The phrase ‘good works’ sometimes is misunderstood. Yet, the church ought to be known, in part, by our virtuous deeds—whether it is in caring for the poor and sick, or striving for justice for the oppressed and the outcast. One of the reasons why I was so encouraged by Prof. N.T. Wright’s teaching in his course on ‘Faith Working through Love’, is precisely because I needed a reminder of the goodness of good works:
I want you to insist on these things, so that those who have put their faith in God may take care to be energetic in good works (Titus 3:8).I want you to insist on these things, so that those who have put their faith in God may take care to be energetic in good works (Titus 3:8). Click To Tweet
Earlier in the letter (vv 4-7), Paul clearly distinguishes that God does not rescue His people because of their good works. Rather, he saves us for good works. This includes offering praise to our Creator and reflecting his goodness within his new creation. One of the practical ways this is achieved is through our worshipful work empowered by the Holy Spirit. A tangible space in which we build for God’s Kingdom is within the walls of the workplace—places both inside and outside of the home—where we perform our normal tasks and jobs.
This past week I had the opportunity to observe three aspects of faith working through love in the workplace:
- Work as faithful follow-through: A friend who is a prison chaplain related the qualities of chaplains that inmates seem to value most where he works. I was not surprised to hear about the importance of non-judgmental listening. What did surprise me was learning just how much inmates valued ‘follow-through’. My friend explained that if a chaplain commits to checking on a family member, praying, or lighting a candle, or even helping an inmate to check on mail delivery, that following up is crucial in developing trust. In short, faith working through love in the context of prison ministry and vocation looks like listening and doing what you say you will do.
- Work as faithful contribution: I have worked part-time in customer service at a call center for the past 24 years. Most of the time it seems like a very unimportant job, especially if I compare myself to others who seem to have ‘more important’ careers. However, what I have learned after more than two decades of answering questions, resolving problems, or showing up to work on time, is that these seemingly mundane things can have monumental impact—either positively or negatively (just think about the times when you have spent an hour on the phone trying to get an issue fixed compared to when it was resolved within a few minutes). God is teaching me that all ‘good works’ in Jesus’ name is noble work. It all counts. It all matters. It all contributes to building for his kingdom.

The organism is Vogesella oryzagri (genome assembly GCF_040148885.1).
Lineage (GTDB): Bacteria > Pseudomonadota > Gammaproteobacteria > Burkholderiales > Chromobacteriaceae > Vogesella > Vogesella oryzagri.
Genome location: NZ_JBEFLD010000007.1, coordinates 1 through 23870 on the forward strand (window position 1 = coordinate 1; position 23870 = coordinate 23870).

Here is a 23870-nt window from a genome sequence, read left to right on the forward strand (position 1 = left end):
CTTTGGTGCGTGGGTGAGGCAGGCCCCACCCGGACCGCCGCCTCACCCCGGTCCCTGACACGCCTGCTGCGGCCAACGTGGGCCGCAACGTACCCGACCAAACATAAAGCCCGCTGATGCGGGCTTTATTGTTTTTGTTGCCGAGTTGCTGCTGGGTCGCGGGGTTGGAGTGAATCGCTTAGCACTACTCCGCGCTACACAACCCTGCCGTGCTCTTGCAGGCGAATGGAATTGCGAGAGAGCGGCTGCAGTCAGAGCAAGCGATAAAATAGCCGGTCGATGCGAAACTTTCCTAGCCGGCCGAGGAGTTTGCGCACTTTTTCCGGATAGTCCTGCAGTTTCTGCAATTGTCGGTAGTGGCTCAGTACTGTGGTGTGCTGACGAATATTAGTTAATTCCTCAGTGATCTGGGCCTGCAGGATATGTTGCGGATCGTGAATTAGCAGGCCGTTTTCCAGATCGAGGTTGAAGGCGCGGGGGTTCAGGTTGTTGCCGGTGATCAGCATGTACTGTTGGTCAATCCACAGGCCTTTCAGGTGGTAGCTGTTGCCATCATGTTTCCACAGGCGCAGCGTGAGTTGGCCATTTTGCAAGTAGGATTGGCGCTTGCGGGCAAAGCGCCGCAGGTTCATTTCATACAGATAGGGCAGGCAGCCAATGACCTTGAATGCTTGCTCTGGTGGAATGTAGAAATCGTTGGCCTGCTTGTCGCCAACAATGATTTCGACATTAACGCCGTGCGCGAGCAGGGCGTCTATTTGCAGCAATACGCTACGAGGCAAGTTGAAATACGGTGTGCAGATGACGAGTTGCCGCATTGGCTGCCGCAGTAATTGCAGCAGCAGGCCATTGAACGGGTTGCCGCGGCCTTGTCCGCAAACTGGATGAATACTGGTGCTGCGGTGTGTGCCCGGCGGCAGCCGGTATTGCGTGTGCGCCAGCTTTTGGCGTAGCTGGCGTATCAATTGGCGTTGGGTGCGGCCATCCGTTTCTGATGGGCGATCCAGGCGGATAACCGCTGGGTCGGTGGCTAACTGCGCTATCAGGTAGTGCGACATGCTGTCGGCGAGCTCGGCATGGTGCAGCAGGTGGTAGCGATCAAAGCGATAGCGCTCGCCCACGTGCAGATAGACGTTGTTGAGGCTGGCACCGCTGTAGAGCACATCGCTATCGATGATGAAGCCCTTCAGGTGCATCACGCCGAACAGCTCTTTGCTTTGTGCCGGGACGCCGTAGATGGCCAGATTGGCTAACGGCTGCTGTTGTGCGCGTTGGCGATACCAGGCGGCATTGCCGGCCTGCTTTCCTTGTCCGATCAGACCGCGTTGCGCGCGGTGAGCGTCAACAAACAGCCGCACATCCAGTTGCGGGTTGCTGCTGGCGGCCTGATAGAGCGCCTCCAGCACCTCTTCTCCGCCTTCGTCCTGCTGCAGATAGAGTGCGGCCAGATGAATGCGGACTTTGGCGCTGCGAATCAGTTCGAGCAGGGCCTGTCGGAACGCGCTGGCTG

- Work as faithful dependence on God: I recently read a memoir by Captain Tammie Jo Shults called Nerves of Steel: How I Followed My Dreams, Earned My Wings, and Faced My Greatest Challenge. Shults recounted her formative experience as a naval aviator, and her current career as a Southwest Airlines pilot. In April 2018, she successfully made an emergency landing after an engine explosion tore away parts of the plane, severing fuel and hydraulic lines. She detailed the enormous difficulties involved in landing the plane during this catastrophic event. What struck me was her account of listening back to the flight recorder, which captured her words during a critical decision-making moment: ‘Heavenly Father’. It was this whispered prayer of faithful dependence that is emblematic of faith working through love at work.
Shults’ memoir is a reminder that many people have jobs where the lives of others is literally at stake. Other workers make beds or lunches, keep airports tidy, or are available and present to listen. No matter the type or context of our work, Prof. Wright encourages us that the Gospel is meant to re-humanize us, to make us better people—people who will demonstrate the saving, transformative love of God in who we are and what we do.
One aspect of the power of the Gospel for faithful living enables winsome and wise behaviors. As such, I am asking myself if I am generally the type of person that others want to be around at work? Am I becoming a living example that demonstrates that the work of the Gospel has taken root in my heart and is bearing fruit?
Prof. Wright encourages us as Messiah’s people to consider our ‘public lives’ and to take our jobs and responsibilities in civic society seriously. We can be encouraged to not tire of doing what is right because ‘In the Lord your labor is not in vain’ (1 Corinthians 15:58). Nothing is wasted. Nothing is too small. Nothing is trivial when it is done by Him, for Him, and through Him as faith working through love.
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